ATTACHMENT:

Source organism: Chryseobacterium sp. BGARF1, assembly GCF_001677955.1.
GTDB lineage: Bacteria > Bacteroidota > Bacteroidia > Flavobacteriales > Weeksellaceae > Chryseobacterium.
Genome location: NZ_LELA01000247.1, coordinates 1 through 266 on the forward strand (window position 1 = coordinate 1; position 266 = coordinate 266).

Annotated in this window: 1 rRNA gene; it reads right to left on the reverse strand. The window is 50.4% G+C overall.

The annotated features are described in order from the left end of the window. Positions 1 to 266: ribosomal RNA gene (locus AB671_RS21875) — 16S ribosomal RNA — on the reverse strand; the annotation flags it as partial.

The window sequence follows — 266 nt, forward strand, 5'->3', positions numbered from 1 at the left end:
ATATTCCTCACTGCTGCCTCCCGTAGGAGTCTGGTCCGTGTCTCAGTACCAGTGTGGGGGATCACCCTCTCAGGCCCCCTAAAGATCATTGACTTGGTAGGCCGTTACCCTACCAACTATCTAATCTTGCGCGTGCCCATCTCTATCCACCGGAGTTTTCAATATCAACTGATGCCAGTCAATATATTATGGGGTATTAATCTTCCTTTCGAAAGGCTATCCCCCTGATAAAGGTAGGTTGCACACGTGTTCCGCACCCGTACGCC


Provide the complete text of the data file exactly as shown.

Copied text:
Source organism: Chryseobacterium sp. BGARF1, assembly GCF_001677955.1.
GTDB lineage: Bacteria > Bacteroidota > Bacteroidia > Flavobacteriales > Weeksellaceae > Chryseobacterium.
Genome location: NZ_LELA01000247.1, coordinates 1 through 266 on the forward strand (window position 1 = coordinate 1; position 266 = coordinate 266).

Annotated in this window: 1 rRNA gene; it reads right to left on the reverse strand. The window is 50.4% G+C overall.

The annotated features are described in order from the left end of the window. Positions 1 to 266: ribosomal RNA gene (locus AB671_RS21875) — 16S ribosomal RNA — on the reverse strand; the annotation flags it as partial.

The window sequence follows — 266 nt, forward strand, 5'->3', positions numbered from 1 at the left end:
ATATTCCTCACTGCTGCCTCCCGTAGGAGTCTGGTCCGTGTCTCAGTACCAGTGTGGGGGATCACCCTCTCAGGCCCCCTAAAGATCATTGACTTGGTAGGCCGTTACCCTACCAACTATCTAATCTTGCGCGTGCCCATCTCTATCCACCGGAGTTTTCAATATCAACTGATGCCAGTCAATATATTATGGGGTATTAATCTTCCTTTCGAAAGGCTATCCCCCTGATAAAGGTAGGTTGCACACGTGTTCCGCACCCGTACGCC